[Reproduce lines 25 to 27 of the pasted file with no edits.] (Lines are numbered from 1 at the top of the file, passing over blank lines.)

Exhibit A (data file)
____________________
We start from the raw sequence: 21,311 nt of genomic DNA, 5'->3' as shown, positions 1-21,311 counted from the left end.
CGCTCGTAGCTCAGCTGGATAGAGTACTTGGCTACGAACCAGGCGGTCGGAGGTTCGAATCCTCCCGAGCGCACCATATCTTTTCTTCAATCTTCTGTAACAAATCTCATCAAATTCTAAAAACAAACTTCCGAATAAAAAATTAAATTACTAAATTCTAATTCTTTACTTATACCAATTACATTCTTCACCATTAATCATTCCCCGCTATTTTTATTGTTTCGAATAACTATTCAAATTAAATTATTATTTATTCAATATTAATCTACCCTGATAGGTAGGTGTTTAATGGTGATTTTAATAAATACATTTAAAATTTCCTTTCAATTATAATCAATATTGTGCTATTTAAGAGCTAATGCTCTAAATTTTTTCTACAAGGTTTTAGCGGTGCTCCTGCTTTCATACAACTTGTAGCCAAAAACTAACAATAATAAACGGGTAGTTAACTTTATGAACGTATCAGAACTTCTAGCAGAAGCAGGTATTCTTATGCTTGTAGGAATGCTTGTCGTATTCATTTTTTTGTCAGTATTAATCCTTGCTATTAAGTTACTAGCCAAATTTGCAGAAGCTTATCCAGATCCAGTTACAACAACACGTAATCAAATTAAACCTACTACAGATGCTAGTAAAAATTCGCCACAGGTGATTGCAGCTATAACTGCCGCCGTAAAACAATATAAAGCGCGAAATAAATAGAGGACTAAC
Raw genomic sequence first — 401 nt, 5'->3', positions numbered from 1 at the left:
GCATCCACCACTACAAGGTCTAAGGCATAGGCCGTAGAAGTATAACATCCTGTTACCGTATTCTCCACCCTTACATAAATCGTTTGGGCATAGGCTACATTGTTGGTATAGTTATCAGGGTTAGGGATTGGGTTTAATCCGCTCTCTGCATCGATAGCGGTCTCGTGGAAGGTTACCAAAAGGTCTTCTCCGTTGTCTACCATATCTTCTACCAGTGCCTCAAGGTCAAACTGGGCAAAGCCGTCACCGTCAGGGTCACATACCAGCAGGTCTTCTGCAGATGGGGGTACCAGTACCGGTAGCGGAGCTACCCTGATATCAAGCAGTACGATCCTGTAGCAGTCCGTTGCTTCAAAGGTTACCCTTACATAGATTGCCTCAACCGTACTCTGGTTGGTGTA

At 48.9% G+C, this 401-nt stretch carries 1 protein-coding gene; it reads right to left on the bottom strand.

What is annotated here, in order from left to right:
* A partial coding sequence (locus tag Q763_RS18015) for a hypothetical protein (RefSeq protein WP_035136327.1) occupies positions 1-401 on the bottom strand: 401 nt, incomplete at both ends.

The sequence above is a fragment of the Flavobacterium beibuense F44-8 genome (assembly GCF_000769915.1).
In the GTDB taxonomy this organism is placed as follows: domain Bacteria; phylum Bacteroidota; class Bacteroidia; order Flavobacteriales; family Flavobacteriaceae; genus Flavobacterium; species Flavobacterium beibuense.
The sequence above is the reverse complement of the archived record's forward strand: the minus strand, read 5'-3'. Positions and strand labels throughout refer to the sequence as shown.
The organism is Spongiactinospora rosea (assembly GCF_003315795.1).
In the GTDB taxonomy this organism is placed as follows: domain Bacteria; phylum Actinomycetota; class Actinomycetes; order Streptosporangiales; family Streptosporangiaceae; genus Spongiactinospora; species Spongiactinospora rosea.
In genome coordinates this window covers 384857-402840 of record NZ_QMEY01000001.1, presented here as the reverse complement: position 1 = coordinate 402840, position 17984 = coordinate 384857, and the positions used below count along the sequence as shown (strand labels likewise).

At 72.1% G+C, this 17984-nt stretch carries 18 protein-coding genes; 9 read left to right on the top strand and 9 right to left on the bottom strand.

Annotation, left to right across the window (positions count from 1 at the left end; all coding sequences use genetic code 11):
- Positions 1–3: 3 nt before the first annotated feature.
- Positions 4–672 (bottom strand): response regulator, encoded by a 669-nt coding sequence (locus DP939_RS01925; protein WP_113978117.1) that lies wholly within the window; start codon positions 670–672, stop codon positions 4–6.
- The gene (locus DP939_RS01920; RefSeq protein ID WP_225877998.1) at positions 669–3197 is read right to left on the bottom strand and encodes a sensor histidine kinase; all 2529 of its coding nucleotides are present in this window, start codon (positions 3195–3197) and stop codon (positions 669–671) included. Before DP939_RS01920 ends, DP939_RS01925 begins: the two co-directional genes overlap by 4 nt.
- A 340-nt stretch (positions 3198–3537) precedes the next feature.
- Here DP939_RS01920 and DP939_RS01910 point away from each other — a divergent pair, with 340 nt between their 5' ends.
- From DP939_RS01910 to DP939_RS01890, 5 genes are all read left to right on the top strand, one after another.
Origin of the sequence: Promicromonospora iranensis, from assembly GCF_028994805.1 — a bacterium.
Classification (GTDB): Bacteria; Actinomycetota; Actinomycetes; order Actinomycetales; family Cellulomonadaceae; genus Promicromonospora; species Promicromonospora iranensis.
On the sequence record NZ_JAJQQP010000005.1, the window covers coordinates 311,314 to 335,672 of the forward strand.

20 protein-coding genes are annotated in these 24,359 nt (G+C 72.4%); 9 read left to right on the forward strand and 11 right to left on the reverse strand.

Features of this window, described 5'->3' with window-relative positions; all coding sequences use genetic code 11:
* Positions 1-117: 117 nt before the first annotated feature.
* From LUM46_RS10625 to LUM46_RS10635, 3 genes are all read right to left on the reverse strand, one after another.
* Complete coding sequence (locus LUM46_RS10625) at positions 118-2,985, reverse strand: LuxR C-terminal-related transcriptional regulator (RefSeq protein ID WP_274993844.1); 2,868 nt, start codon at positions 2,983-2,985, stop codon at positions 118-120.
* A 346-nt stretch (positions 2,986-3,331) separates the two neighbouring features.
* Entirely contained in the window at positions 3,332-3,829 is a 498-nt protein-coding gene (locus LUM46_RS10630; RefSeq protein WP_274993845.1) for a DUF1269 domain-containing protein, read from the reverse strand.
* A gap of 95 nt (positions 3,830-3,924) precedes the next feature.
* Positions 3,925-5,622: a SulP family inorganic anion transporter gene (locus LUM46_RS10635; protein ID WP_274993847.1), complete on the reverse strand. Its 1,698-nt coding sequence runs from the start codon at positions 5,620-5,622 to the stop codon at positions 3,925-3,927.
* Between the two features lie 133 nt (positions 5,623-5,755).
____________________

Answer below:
20 protein-coding genes are annotated in these 24,359 nt (G+C 72.4%); 9 read left to right on the forward strand and 11 right to left on the reverse strand.

Features of this window, described 5'->3' with window-relative positions; all coding sequences use genetic code 11:
* Positions 1-117: 117 nt before the first annotated feature.